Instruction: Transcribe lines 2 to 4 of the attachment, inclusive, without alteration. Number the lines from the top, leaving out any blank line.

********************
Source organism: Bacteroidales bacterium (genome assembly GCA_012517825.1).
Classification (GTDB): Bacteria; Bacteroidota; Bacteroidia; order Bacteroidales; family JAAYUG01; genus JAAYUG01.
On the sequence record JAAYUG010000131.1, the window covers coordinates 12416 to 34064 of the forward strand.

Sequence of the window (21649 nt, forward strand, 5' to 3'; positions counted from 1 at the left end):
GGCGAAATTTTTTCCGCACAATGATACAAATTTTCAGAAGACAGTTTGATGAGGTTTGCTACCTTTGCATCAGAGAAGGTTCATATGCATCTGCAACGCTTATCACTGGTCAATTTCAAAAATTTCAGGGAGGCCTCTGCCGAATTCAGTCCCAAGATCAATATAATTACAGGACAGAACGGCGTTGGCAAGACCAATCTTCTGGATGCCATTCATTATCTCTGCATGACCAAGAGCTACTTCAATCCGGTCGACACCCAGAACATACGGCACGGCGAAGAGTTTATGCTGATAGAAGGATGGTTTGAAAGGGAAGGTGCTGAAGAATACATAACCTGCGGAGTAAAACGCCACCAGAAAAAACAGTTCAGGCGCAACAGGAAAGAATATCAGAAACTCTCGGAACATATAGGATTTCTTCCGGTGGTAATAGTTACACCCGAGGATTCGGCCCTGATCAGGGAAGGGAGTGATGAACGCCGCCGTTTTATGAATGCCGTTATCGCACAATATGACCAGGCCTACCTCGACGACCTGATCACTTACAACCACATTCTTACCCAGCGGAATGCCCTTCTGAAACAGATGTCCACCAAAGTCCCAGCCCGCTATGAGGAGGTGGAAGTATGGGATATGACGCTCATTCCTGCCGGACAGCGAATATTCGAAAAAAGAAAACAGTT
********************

Classification (GTDB): Bacteria; Bacteroidota; Bacteroidia; order Bacteroidales; family JAAYUG01; genus JAAYUG01.
On the sequence record JAAYUG010000131.1, the window covers coordinates 12416 to 34064 of the forward strand.

Sequence of the window (21649 nt, forward strand, 5' to 3'; positions counted from 1 at the left end):